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Trigonometric substitution: Wikis

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Topics in Calculus
Fundamental theorem
Limits of functions
Continuity
Mean value theorem

In mathematics, trigonometric substitution is the substitution of trigonometric functions for other expressions. One may use the trigonometric identities to simplify certain integrals containing radical expressions:

  • If the integrand contains a2 − x2, let
x = a \sin \theta\,
and use the identity
1-\sin^2 \theta = \cos^2 \theta.\,
  • If the integrand contains a2 + x2, let
x = a \tan \theta\,
and use the identity
1+\tan^2 \theta = \sec^2 \theta.\,
  • If the integrand contains x2 − a2, let
x = a \sec \theta\,
and use the identity
\sec^2 \theta-1 = \tan^2 \theta.\,

Contents

Examples

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Integrals containing a2x2

In the integral

\int\frac{dx}{\sqrt{a^2-x^2}}

we may use

x=a\sin(\theta),\quad dx=a\cos(\theta)\,d\theta, \quad \theta=\arcsin\left(\frac{x}{a}\right)

so that the integral becomes

 \begin{align} \int\frac{dx}{\sqrt{a^2-x^2}} & = \int\frac{a\cos(\theta)\,d\theta}{\sqrt{a^2-a^2\sin^2(\theta)}} = \int\frac{a\cos(\theta)\,d\theta}{\sqrt{a^2(1-\sin^2(\theta))}} \ & = \int\frac{a\cos(\theta)\,d\theta}{\sqrt{a^2\cos^2(\theta)}} = \int d\theta=\theta+C=\arcsin\left(\frac{x}{a}\right)+C \end{align}

Note that the above step requires that a > 0 and cos(θ) > 0; we can choose the a to be the positive square root of a2; and we impose the restriction on θ to be −π/2 < θ < π/2 by using the arcsin function.

For a definite integral, one must figure out how the bounds of integration change. For example, as x goes from 0 to a/2, then sin(θ) goes from 0 to 1/2, so θ goes from 0 to π/6. Then we have

\int_0^{a/2}\frac{dx}{\sqrt{a^2-x^2}} =\int_0^{\pi/6}d\theta=\frac{\pi}{6}.

Some care is needed when picking the bounds. The integration above requires that −π/2 < θ < π/2, so θ going from 0 to π/6 is the only choice. If we had missed this restriction, we might have picked θ to go from π to 5π/6, which would result in the negative of the result.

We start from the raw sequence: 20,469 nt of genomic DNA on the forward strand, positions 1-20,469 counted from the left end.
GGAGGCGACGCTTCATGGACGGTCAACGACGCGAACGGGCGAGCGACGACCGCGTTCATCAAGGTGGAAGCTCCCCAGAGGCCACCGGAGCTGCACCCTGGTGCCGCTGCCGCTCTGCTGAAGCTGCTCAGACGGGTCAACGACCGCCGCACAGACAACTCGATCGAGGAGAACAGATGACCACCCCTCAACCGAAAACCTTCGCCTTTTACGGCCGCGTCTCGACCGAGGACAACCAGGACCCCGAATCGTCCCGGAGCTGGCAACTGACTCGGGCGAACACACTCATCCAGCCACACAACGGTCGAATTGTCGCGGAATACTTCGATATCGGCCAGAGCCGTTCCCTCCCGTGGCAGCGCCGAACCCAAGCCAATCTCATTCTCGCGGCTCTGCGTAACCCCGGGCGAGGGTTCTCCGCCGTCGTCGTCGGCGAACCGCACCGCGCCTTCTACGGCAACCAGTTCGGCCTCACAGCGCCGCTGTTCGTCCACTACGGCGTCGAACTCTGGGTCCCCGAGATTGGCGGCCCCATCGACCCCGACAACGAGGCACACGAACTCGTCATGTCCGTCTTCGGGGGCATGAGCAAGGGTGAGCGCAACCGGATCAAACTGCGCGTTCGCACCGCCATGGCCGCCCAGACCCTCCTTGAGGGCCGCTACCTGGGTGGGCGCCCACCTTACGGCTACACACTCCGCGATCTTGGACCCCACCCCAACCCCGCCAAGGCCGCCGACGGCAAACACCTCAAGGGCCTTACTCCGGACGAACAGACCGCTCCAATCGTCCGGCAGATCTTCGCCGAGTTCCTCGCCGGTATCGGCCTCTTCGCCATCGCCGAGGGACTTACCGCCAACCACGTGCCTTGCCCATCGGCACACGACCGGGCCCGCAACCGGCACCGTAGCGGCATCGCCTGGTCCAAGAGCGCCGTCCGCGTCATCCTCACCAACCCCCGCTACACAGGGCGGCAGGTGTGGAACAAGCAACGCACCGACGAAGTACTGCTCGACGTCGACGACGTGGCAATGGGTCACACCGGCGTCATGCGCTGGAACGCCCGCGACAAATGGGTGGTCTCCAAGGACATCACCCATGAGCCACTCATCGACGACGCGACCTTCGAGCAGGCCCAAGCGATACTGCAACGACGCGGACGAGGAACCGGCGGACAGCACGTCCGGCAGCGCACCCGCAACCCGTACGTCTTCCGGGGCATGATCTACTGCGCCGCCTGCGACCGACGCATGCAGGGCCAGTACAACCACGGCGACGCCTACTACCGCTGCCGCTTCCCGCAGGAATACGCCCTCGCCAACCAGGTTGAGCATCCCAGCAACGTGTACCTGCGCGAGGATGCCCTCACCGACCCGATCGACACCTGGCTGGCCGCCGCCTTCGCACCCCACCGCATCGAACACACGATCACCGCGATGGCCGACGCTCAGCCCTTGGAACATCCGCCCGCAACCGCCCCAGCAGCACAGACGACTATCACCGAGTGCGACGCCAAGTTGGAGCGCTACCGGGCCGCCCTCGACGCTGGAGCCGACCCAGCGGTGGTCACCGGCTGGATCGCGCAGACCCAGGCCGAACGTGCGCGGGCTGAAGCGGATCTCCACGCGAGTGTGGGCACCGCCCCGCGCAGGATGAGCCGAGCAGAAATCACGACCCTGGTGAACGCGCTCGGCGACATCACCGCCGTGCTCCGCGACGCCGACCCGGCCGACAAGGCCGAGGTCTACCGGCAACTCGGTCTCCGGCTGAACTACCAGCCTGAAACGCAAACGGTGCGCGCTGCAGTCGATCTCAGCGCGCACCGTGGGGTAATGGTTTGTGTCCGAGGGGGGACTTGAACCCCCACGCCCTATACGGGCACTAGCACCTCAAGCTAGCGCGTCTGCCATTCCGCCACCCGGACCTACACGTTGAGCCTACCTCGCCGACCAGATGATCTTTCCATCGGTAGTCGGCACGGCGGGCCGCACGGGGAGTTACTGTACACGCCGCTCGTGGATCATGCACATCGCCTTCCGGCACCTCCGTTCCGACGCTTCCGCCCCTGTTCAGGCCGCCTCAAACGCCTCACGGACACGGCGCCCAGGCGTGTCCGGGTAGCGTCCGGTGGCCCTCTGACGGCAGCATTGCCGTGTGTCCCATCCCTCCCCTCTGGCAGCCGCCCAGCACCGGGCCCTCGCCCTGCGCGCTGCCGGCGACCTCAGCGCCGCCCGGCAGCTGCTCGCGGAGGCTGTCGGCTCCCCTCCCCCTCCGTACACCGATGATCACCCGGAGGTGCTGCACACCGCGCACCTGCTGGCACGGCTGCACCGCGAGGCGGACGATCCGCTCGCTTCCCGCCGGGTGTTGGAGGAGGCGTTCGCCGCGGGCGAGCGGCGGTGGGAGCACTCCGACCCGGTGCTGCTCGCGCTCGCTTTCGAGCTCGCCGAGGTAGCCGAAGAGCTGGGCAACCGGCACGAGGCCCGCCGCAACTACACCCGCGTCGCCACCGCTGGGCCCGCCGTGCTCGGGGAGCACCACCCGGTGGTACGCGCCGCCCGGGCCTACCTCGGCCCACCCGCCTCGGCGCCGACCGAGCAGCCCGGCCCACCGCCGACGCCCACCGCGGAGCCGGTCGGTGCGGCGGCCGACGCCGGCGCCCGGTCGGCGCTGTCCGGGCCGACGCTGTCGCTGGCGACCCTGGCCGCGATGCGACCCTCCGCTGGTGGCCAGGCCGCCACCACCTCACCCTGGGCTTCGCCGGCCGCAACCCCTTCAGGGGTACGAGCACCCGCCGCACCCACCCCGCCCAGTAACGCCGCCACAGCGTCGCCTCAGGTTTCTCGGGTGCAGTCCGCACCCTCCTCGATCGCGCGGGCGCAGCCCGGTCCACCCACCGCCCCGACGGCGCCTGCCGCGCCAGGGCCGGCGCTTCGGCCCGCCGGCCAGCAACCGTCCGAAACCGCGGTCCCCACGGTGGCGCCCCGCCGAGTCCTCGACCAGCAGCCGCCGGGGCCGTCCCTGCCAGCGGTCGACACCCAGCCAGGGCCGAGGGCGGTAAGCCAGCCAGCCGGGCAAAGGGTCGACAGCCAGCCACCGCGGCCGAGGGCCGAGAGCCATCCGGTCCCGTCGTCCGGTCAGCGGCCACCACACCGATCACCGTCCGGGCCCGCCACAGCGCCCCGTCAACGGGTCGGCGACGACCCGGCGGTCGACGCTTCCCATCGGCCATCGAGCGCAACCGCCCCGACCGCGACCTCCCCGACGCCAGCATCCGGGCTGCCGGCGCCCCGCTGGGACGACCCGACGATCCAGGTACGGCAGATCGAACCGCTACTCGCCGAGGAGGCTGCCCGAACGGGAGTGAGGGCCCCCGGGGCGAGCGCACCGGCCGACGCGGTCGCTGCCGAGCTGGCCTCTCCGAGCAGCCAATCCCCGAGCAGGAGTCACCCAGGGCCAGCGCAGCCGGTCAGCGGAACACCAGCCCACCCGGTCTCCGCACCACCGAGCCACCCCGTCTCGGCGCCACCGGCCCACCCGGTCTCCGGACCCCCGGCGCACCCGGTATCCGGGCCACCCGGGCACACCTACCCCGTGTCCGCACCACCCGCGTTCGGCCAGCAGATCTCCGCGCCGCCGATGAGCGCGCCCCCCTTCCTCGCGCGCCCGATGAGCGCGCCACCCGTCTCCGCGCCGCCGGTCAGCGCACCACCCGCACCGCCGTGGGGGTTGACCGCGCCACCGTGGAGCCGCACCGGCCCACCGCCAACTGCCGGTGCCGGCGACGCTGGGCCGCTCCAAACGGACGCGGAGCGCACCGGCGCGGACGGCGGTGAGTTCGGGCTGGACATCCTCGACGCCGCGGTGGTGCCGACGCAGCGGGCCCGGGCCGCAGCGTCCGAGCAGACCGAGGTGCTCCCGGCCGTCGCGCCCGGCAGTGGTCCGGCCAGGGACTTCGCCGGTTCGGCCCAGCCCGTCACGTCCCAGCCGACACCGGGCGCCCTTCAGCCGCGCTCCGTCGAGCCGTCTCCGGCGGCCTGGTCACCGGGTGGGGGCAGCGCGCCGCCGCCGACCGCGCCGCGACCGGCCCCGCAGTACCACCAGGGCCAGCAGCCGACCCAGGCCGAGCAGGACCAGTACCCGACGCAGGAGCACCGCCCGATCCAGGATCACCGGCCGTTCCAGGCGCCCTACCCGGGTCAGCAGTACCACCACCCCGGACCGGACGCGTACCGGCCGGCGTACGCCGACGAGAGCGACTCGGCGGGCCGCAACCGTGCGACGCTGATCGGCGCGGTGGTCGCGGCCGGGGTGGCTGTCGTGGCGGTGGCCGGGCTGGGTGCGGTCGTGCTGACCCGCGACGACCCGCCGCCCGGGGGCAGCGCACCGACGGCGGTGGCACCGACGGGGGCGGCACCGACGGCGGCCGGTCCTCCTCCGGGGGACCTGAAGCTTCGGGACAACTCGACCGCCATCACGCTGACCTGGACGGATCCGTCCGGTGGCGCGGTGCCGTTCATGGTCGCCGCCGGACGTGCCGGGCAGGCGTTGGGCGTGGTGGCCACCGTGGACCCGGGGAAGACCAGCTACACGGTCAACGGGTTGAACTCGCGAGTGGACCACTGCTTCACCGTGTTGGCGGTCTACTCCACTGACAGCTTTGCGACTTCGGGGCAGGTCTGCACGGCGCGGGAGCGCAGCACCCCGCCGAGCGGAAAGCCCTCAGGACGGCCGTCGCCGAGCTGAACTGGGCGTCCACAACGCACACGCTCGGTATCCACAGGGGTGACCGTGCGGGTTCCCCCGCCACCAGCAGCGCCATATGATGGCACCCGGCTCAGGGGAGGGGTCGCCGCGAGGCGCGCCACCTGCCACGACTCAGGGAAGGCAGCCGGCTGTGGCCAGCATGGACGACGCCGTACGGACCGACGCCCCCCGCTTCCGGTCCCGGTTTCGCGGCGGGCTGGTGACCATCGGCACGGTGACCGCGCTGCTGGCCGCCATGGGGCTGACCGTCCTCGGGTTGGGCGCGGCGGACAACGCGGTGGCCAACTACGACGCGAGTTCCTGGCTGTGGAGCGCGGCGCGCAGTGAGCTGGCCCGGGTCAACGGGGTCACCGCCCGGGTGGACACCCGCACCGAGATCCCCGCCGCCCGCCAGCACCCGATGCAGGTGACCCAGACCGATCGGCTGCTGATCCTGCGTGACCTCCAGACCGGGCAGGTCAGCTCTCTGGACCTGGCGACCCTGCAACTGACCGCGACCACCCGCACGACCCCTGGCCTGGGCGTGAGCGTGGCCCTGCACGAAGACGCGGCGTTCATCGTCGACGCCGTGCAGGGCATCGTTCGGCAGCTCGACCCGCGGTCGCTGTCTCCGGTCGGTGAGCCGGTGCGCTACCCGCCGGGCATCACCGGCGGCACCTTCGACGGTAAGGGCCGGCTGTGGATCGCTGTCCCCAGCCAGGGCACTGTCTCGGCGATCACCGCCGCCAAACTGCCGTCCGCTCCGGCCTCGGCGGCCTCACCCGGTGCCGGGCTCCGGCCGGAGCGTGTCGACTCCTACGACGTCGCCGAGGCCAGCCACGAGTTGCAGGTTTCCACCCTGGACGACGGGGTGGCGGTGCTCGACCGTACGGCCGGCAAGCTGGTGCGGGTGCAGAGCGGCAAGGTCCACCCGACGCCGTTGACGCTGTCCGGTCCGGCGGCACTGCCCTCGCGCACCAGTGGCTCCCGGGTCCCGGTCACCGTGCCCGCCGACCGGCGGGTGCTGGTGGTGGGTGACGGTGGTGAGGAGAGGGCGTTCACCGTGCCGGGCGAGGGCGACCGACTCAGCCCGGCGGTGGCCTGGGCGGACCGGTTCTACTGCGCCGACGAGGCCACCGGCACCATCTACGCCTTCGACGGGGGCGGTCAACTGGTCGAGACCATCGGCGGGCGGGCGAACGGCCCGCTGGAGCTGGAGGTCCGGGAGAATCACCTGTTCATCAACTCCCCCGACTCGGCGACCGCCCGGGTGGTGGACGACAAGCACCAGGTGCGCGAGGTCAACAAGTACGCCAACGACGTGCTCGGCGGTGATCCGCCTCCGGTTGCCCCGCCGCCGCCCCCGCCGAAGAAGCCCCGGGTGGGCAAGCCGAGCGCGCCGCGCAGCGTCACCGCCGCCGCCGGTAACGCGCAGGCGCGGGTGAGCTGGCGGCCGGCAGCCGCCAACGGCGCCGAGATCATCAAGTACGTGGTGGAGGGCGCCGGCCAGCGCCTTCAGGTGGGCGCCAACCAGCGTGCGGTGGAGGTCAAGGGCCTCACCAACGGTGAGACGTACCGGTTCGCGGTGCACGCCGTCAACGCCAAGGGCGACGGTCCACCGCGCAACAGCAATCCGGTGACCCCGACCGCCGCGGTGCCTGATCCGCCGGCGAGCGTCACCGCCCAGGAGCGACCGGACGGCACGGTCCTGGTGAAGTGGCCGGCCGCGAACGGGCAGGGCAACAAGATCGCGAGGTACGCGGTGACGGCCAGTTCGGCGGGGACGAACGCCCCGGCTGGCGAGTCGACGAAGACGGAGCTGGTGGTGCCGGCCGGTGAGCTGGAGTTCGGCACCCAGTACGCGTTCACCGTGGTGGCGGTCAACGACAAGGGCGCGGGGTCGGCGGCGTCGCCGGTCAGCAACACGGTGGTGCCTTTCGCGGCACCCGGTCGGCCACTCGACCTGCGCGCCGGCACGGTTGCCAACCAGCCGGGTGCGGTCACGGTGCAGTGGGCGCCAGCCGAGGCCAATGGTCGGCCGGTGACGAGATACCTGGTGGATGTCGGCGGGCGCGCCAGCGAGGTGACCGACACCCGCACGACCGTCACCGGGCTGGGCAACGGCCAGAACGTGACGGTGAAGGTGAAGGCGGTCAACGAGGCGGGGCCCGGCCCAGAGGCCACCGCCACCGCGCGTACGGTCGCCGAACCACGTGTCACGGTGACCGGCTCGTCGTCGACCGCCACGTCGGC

Integrals containing a2 + x2

In the integral

\int\frac{dx}{{a^2+x^2}}

we may write

x=a\tan(\theta),\quad dx=a\sec^2(\theta)\,d\theta
\theta=\arctan\left(\frac{x}{a}\right)

so that the integral becomes

 \begin{align} & {} \qquad \int\frac{dx}{{a^2+x^2}} = \int\frac{a\sec^2(\theta)\,d\theta}{{a^2+a^2\tan^2(\theta)}} = \int\frac{a\sec^2(\theta)\,d\theta}{{a^2(1+\tan^2(\theta))}} \\[8pt] & {} = \int \frac{a\sec^2(\theta)\,d\theta}{{a^2\sec^2(\theta)}} = \int \frac{d\theta}{a} = \frac{\theta}{a}+C = \frac{1}{a} \arctan \left(\frac{x}{a}\right)+C \end{align}

(provided a ≠ 0).

Integrals containing x2a2

Integrals like

\int\frac{dx}{x^2 - a^2}

should be done by partial fractions rather than trigonometric substitutions. However, the integral

\int\sqrt{x^2 - a^2}\,dx

can be done by substitution:

x = a \sec(\theta),\quad dx = a \sec(\theta)\tan(\theta)\,d\theta
\theta = \arcsec\left(\frac{x}{a}\right)
 \begin{align} & {} \qquad \int\sqrt{x^2 - a^2}\,dx = \int\sqrt{a^2 \sec^2(\theta) - a^2} \cdot a \sec(\theta)\tan(\theta)\,d\theta \ & {} = \int\sqrt{a^2 (\sec^2(\theta) - 1)} \cdot a \sec(\theta)\tan(\theta)\,d\theta = \int\sqrt{a^2 \tan^2(\theta)} \cdot a \sec(\theta)\tan(\theta)\,d\theta \ & {} = \int a^2 \sec(\theta)\tan^2(\theta)\,d\theta = a^2 \int \sec(\theta)\ (\sec^2(\theta) - 1)\,d\theta \ & {} = a^2 \int (\sec^3(\theta) - \sec(\theta))\,d\theta. \end{align}

We can then solve this using the formula for the integral of secant cubed.

Substitutions that eliminate trigonometric functions

Substitution can be used to remove trigonometric functions. For instance,

\int f(\sin x,\cos x)\,dx=\int\frac1{\pm\sqrt{1-u^2}}f\left(u,\pm\sqrt{1-u^2}\right)\,du, \qquad \qquad u=\sin x
\int f(\sin x,\cos x)\,dx=\int\frac{-1}{\pm\sqrt{1-u^2}}f\left(\pm\sqrt{1-u^2},u\right)\,du \qquad \qquad u=\cos x

(but be careful with the signs)

\int f(\sin x,\cos x)\,dx=\int\frac2{1+u^2} f\left(\frac{2u}{1+u^2},\frac{1-u^2}{1+u^2}\right)\,du \qquad \qquad u=\tan\frac x2
\int\frac{\cos x}{(1+\cos x)^3}\,dx = \int\frac2{1+u^2}\frac{\frac{1-u^2}{1+u^2}}{\left(1+\frac{1-u^2}{1+u^2}\right)^3}\,du =
\frac{1}{4}\int(1-u^4)\,du = \frac{1}{4}\left(u-\frac15u^5\right) + C = \frac{(1+3\cos x+\cos^2x)\sin x}{5(1+\cos x)^3} + C

See also


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